Exploring abandoned places is thrilling, no doubt. That creeping sense that we aren’t supposed to be somewhere eggs us on to go deeper. At Wanderlust Projects, my illicit experience design collaboration with N.D. Austin and an expanding circle of intrepid crew, we’re often asked how we find places or how we get in. Getting in is the first and often the easiest step of our work as transgressive placemakers.
I like to describe what Wanderlust does as reanimating a space or getting it back into circulation. We’re neither preserving what is there nor taking it over as a stage for something preconceived. We spend time in the place to discover what it affords. You could call this phase “cultural excavation”. Simultaneously, we research the history of how it was used and the people who used it. Then, we bring the insights from these two activities together to design an experience that gets people engaged with interesting parts of its history while indulging in its current condition.
Cultural Excavation is about spending time in a place and following our curiosity by listening to how the location makes us feel. What is fascinating and peculiar? Where do we feel comfortable? What feels unsettling?
It takes several visits to get past our initial reactions to a place. We joke that we are never going to do a murder mystery. That’s because every underutilized space feels ripe for a ghost story upon first encounter. Cultural excavation is about getting bored with the notion that a ghost will make any uninhabited, decaying, or inaccessible place feel alive. Once we are comfortable in a location, what do we want to do there to bring it to life?
It’s important to note that spending time in a place is different from surveyance. Surveyance is about physical inventory; what’s there, how do we get in, what can we get away with, what are the risks. Surveyance is what many urban explorers are spectacular at - reconnaissance to facilitate getting into and getting away with. This is integral to any Wanderlust operation. But to creatively reanimate a space – rather than just penetrate it – we have to put in time to get to know it.
What we find most fascinating is what N.D. calls the mythology of a place (rather than the mysticism of a place), which is about its material history and the characters that inhabited it. Historical research goes hand in hand with cultural excavation. Who did what here and when? What did the place mean to them? How was the place designed to serve a particular purpose? Why has it fallen into disuse? Searching online is a start, but combing through special collections at libraries or even documents found on site will churn up the historical texture needed to connect with a past era. Interviewing people who hold the place dear offers a gold mine of insight. Anything to help us piece together what was going on there in its heyday, the things we only hear echoes of in cultural excavation.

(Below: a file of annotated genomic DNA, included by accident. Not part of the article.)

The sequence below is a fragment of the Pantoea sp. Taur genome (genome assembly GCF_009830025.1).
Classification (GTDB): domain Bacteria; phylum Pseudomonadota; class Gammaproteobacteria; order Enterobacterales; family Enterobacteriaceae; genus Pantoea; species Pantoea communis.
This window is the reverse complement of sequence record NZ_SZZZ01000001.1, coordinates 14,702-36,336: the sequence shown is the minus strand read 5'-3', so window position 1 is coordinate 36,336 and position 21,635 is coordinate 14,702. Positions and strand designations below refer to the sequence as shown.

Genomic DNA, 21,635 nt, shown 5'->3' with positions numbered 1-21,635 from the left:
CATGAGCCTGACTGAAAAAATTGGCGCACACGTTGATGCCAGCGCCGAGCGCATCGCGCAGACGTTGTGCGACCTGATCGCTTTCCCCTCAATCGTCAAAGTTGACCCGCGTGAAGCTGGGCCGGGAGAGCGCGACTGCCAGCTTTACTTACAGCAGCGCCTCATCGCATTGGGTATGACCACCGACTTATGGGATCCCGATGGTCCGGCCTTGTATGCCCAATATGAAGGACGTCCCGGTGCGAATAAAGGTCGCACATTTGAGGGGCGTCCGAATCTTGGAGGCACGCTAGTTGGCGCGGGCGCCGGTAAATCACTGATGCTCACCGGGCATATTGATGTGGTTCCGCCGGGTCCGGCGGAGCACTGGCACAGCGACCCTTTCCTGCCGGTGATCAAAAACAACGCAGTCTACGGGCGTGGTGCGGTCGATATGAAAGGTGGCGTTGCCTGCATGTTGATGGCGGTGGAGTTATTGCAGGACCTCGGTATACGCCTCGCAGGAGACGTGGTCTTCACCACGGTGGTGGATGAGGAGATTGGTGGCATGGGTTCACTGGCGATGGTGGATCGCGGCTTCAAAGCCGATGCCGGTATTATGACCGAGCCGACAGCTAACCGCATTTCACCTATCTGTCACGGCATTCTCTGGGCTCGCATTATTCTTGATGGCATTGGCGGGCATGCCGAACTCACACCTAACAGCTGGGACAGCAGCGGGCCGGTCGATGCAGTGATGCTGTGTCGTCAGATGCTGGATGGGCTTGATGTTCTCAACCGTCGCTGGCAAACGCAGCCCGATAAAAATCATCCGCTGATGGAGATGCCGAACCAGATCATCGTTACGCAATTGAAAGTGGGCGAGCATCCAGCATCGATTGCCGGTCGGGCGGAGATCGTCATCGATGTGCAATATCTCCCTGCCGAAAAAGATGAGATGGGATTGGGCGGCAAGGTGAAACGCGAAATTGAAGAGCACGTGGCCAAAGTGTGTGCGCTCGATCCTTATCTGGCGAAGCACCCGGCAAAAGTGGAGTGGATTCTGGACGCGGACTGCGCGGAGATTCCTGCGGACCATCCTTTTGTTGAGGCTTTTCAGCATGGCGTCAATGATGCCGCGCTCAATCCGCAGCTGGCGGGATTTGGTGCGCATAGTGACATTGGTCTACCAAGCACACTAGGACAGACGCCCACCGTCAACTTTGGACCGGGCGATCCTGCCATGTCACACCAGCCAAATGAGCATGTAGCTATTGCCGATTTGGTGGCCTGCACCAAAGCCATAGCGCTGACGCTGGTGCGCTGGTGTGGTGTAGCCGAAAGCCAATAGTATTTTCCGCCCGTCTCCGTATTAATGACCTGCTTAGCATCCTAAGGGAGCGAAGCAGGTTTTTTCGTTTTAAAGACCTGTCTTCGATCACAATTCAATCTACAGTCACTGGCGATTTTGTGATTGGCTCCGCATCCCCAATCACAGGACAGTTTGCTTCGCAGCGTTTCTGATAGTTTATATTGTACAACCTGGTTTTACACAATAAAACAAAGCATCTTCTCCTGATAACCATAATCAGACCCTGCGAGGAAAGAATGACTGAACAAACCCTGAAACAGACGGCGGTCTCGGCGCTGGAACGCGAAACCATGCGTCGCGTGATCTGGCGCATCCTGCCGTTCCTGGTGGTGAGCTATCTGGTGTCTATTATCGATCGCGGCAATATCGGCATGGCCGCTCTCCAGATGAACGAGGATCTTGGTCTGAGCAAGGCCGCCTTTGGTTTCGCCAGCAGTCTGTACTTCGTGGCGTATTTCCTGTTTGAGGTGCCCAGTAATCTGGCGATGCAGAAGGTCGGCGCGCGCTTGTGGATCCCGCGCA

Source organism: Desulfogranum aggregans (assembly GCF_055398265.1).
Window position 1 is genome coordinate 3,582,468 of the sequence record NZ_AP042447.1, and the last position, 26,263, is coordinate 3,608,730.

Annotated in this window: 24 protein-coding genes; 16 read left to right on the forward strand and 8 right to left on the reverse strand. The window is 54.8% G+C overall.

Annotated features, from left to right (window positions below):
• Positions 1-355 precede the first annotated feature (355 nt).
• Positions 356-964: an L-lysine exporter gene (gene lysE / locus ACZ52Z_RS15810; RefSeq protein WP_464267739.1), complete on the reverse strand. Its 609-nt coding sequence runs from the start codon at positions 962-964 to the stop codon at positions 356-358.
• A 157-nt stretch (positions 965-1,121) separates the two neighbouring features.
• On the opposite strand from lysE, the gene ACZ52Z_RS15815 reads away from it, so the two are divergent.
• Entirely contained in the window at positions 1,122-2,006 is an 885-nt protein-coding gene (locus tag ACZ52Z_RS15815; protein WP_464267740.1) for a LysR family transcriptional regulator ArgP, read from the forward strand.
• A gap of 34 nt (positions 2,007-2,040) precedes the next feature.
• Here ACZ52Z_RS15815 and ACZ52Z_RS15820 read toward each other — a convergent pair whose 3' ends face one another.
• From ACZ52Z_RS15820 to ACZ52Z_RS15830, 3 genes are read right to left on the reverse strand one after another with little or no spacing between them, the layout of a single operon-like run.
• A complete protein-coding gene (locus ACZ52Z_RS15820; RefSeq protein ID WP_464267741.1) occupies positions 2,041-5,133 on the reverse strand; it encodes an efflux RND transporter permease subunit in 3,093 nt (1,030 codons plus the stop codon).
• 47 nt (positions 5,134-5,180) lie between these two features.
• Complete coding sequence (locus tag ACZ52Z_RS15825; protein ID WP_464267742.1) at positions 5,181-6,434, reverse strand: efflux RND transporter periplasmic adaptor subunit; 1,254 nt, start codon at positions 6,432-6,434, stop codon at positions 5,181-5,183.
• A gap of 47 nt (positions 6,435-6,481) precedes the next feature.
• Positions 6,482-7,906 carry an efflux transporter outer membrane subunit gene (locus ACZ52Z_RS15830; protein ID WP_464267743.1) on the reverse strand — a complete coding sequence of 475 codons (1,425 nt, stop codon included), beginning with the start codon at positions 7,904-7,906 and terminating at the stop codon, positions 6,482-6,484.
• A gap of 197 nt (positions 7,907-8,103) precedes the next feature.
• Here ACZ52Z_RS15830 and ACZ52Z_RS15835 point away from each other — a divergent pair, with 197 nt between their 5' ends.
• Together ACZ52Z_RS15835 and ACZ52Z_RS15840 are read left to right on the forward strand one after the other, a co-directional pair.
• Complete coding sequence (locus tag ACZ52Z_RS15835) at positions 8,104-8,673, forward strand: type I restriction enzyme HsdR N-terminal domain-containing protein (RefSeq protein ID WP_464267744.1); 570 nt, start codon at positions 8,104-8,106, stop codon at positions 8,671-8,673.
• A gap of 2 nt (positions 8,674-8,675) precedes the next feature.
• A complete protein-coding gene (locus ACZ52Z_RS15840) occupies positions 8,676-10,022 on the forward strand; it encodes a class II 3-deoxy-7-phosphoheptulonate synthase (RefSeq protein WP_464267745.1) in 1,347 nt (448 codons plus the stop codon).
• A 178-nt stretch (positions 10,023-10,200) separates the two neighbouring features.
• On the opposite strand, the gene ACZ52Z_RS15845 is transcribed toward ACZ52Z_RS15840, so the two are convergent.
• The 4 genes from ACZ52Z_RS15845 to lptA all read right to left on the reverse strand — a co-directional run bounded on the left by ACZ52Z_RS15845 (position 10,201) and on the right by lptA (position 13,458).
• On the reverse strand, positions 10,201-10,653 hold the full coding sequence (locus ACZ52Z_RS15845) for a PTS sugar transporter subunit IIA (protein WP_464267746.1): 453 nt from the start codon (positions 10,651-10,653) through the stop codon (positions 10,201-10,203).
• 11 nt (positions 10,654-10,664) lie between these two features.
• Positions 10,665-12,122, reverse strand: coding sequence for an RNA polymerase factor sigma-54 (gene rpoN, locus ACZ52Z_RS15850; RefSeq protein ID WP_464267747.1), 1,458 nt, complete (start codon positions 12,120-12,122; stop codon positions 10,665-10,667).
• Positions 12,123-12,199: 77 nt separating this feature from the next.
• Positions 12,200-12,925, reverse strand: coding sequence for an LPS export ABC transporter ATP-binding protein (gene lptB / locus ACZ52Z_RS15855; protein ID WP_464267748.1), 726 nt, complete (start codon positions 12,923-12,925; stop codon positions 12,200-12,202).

Cultural excavation and research guides us to moving stories and historical dramas. We’ve gotten pretty good at smelling an interesting backstory early on in surveyance, but it can take some digging to hone in on a forgotten shred of lived experience that we can give as a gift to our guests. That immaterial kernel varies widely from space to space. At Penn Hills, it was the energy of the place in its heyday set in the backdrop of its current decay. We succeeded so wildly with this that I myself was transported in an unexpected way.
One thing we discovered in doing research on Penn Hills was that the employees loved working there. They were very loyal to the resort, pouring their love into the raunchy weekly newsletters for guests and the online obituary for the resort’s owner. Their fervor didn’t make sense to us on first pass. This was a cheesy, trashy place designed for short stays and overseen by corrupt management. What was there to love in working here?
No matter that we couldn’t reckon why. For the Illicit Couples’ Retreat, we instructed our stewards to take on this persona in guiding guests. They loved the place. They made creative, plausible excuses for its derelict condition. They jumped to serve and delight the guests.
Over the radio, I kept tabs on the stewards and marked the timing of guest movements. On another channel, N.D. managed the security and any crew who were not directly guiding guests. I also went through the rooms after guests left to collect the phones that Audio Smut had modified to play their audio pieces designed for the event.
I couldn’t help gossiping over the radio about the condition of the rooms. How much champaigne had each couple drunk? How disheveled were the bed sheets? Stewards eagerly responded with what they may or may not have heard when waiting for the guests outside the cabins. We all speculated together. The communication channel instantly morphed into a gossip line. It was tantalizing!
After going through a few rooms to collect phones and pumping new information to the gossip line, I stopped dead in my tracks. A chill went down my spine. I am working for Penn Hills Resort and this is what it’s like. So this is why people loved working at this place! Unintentionally, my own design process intended to transport the guests had also transported me. That experiential insight is thrilling.
That feeling of being transported is a benchmark of success for me in designing Wanderlust experiences.